Love thy neighbor with a sign on his lawn

I believe politics are part of God’s good creation.  Humans are created as social creatures who pool their resources (time, energy, wealth) to accomplish things, and to this I believe Father, Son & Spirit say: “It is good.”  When we say “God doesn’t care about politics,” I think we are succumbing to a kind of dualism in which politics (people’s ways of working together) are too earthly for God to touch with his delicate spiritual hands.  The human condition is home to the glorified incarnate Christ, and the human condition involves people who think their own thoughts and have their own unique perspective on things.  I suspect this diversity is part of how we are beautiful, a beauty that may not fade as Christ increasingly becomes “all in all” in his New Creation.

If that is the case, then I would argue that a robustly Trinitarian theology has something to say to how we go about politicking.  Or in other words, in the fullness of God’s kingdom when the knowledge of the Lord covers the earth as the waters cover the sea, how will people deal with the diversity of human thought and action?  And how can I join with the Spirit in stepping into this good future that our Father has already created in Christ Jesus?  How can my 2012 political life become an hors d’oevure of the heavenly feast?

The first answer I’ve come to has nothing to do with “The Issues.”  It has to do with “Love thy neighbor.”  What I think the Spirit is showing me is that, in the past, I have used political seasons as an excuse to take a break from loving my friends who are politically different from me.  Most of my friends are people I know to be basically intelligent, sane, and good.  But then a super-PAC comes along.  It massages my ego by agreeing with my political views, and then proceeds to tell me that my friends (the ones who disagree with me) are either evil, crazy, or stupid.  In the past, I have pretty readily believed the PAC.  After all, they have more money to spend on ads than my friends do.  And that’s why every Autumn, I feel the stress of interacting with friends who seem sane but intend to vote in ways that obviously mean they are crazy.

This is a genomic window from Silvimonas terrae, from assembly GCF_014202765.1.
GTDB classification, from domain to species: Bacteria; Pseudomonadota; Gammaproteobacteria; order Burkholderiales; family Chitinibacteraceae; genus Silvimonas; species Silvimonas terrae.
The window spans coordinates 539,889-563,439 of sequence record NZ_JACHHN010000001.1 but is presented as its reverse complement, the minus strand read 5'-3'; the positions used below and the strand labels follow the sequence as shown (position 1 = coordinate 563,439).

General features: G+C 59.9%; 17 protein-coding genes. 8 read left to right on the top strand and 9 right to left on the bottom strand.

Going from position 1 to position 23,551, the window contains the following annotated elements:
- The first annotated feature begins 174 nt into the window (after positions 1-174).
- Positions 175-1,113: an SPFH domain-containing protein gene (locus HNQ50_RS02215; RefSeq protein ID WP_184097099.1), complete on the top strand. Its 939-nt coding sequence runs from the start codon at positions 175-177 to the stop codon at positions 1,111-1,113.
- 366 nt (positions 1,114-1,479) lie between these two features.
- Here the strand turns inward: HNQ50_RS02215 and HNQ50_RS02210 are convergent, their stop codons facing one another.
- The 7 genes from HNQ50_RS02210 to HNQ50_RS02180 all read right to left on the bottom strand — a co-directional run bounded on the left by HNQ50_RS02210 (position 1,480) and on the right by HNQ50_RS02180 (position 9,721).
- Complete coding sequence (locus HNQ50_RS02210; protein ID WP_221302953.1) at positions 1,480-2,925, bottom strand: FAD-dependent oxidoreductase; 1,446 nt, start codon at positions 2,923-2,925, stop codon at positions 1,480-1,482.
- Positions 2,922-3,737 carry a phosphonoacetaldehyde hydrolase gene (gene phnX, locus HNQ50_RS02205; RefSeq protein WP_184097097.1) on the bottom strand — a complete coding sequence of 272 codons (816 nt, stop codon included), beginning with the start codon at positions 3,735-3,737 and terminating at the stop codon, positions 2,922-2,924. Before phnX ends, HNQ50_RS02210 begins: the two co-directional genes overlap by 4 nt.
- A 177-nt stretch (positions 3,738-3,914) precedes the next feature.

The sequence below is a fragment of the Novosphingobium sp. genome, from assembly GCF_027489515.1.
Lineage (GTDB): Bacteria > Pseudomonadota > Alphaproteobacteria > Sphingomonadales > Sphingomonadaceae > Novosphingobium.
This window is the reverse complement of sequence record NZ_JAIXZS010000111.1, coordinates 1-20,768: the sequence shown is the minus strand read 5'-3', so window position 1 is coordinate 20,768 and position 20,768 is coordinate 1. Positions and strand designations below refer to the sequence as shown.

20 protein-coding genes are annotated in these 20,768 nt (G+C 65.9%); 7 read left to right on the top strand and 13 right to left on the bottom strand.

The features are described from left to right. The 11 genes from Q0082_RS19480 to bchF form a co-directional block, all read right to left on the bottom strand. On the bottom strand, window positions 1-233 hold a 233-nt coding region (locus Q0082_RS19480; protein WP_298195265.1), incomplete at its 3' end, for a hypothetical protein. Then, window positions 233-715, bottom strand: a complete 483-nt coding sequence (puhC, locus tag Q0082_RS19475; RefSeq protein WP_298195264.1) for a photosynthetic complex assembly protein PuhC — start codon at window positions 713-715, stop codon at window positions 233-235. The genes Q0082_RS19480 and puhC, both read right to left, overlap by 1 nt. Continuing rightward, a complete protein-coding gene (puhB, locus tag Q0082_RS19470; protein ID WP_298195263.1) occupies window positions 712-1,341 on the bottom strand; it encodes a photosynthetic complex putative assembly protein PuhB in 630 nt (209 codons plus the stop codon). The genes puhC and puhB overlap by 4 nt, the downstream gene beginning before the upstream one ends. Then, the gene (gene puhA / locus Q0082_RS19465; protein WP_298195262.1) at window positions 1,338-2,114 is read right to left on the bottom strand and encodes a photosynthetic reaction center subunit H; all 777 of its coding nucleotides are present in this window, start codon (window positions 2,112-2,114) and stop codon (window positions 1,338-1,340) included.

So in the past year, I have tried a simple experiment:  I have tried to resist every impulse to believe that my good/intelligent/sane friends are evil/stupid/crazy, regardless of their political ideas.  This experiment has borne some surprisingly great fruit.  I have been more able to listen and learn.  I have learned to refrain from using political “zingers” because zingers are all about exposing the evil/stupidity/insanity of political “others,” and some of those others are my friends whom I respect and admire.

Most of all, here it is November 1, and I’m feeling quite at peace.  My body is not vibrating in fear or anger about which Caesar gets elected emperor.  It’s nice!

Some people will tell me I *should* be afraid and angry because of this or that crucial issue and the national darkness that awaits us if  [ Insert name ]  gets elected.  I do agree that there really are issues that are extremely important–Life-and-Death important. We have problems that will take our best humanity and intelligence to solve.  But none of that trumps the fact that I know and trust my friends.  And that my knowing/trusting lives within the embrace of the perfect knowing/trusting shared between Father, Son, and Spirit.  I am happy you and I are citizens together of that Place.

2 comments so far

  1. […] (The original version of this essay was posted at the blog Trinity and Humanity) […]

  2. […] (The original version of this essay was posted at the blog Trinity and Humanity) […]

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